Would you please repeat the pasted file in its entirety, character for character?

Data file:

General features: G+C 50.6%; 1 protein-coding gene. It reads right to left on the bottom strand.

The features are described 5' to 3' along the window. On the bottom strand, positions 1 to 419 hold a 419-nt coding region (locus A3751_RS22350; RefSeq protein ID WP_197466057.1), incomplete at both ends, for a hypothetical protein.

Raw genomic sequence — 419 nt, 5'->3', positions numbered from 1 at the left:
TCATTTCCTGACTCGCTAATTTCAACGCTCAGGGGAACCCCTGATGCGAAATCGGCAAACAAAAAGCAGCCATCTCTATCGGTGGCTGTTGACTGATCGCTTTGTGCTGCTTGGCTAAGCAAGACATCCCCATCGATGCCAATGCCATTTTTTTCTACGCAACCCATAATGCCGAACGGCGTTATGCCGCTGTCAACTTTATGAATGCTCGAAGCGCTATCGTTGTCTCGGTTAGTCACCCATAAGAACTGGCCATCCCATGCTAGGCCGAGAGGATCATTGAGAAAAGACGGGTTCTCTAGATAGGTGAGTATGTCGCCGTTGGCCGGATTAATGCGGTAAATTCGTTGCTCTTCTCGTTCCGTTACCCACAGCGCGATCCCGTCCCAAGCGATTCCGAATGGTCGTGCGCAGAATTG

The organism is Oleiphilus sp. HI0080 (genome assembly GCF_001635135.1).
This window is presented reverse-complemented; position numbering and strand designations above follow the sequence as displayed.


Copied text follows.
General features: G+C 50.6%; 1 protein-coding gene. It reads right to left on the bottom strand.

The features are described 5' to 3' along the window. On the bottom strand, positions 1 to 419 hold a 419-nt coding region (locus A3751_RS22350; RefSeq protein ID WP_197466057.1), incomplete at both ends, for a hypothetical protein.

Raw genomic sequence — 419 nt, 5'->3', positions numbered from 1 at the left:
TCATTTCCTGACTCGCTAATTTCAACGCTCAGGGGAACCCCTGATGCGAAATCGGCAAACAAAAAGCAGCCATCTCTATCGGTGGCTGTTGACTGATCGCTTTGTGCTGCTTGGCTAAGCAAGACATCCCCATCGATGCCAATGCCATTTTTTTCTACGCAACCCATAATGCCGAACGGCGTTATGCCGCTGTCAACTTTATGAATGCTCGAAGCGCTATCGTTGTCTCGGTTAGTCACCCATAAGAACTGGCCATCCCATGCTAGGCCGAGAGGATCATTGAGAAAAGACGGGTTCTCTAGATAGGTGAGTATGTCGCCGTTGGCCGGATTAATGCGGTAAATTCGTTGCTCTTCTCGTTCCGTTACCCACAGCGCGATCCCGTCCCAAGCGATTCCGAATGGTCGTGCGCAGAATTG

The organism is Oleiphilus sp. HI0080 (genome assembly GCF_001635135.1).
This window is presented reverse-complemented; position numbering and strand designations above follow the sequence as displayed.